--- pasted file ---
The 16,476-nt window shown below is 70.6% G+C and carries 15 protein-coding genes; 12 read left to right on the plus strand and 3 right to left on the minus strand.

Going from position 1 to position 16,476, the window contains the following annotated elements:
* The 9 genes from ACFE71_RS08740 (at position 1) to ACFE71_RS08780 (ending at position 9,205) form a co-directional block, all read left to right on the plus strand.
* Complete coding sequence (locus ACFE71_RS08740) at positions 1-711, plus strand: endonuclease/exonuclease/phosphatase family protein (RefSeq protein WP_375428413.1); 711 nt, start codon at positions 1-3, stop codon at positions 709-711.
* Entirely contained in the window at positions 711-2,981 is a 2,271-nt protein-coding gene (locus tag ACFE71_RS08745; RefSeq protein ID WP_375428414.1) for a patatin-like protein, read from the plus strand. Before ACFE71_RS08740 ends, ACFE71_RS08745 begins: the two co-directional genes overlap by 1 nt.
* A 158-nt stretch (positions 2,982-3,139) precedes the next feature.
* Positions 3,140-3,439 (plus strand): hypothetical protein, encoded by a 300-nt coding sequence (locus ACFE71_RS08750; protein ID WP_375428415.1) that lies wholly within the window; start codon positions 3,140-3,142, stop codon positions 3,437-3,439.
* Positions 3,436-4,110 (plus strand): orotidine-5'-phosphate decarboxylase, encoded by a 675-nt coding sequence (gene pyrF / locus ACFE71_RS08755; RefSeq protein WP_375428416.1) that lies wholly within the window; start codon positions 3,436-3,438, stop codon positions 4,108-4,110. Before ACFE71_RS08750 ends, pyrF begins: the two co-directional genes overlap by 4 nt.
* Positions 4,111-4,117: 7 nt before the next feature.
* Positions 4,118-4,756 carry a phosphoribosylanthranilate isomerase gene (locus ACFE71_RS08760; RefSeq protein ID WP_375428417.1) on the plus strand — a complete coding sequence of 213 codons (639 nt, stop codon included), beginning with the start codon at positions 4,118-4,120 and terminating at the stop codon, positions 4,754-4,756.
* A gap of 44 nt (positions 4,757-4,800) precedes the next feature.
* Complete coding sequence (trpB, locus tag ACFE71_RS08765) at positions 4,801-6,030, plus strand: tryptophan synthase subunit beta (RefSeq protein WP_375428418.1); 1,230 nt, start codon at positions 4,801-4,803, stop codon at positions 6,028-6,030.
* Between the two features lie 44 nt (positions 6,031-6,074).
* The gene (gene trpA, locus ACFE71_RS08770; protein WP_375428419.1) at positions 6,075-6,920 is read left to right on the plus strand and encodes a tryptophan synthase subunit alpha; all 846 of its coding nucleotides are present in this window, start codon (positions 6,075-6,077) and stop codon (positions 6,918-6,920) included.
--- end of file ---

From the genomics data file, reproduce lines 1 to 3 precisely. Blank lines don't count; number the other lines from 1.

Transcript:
The 16,476-nt window shown below is 70.6% G+C and carries 15 protein-coding genes; 12 read left to right on the plus strand and 3 right to left on the minus strand.

Going from position 1 to position 16,476, the window contains the following annotated elements:
* The 9 genes from ACFE71_RS08740 (at position 1) to ACFE71_RS08780 (ending at position 9,205) form a co-directional block, all read left to right on the plus strand.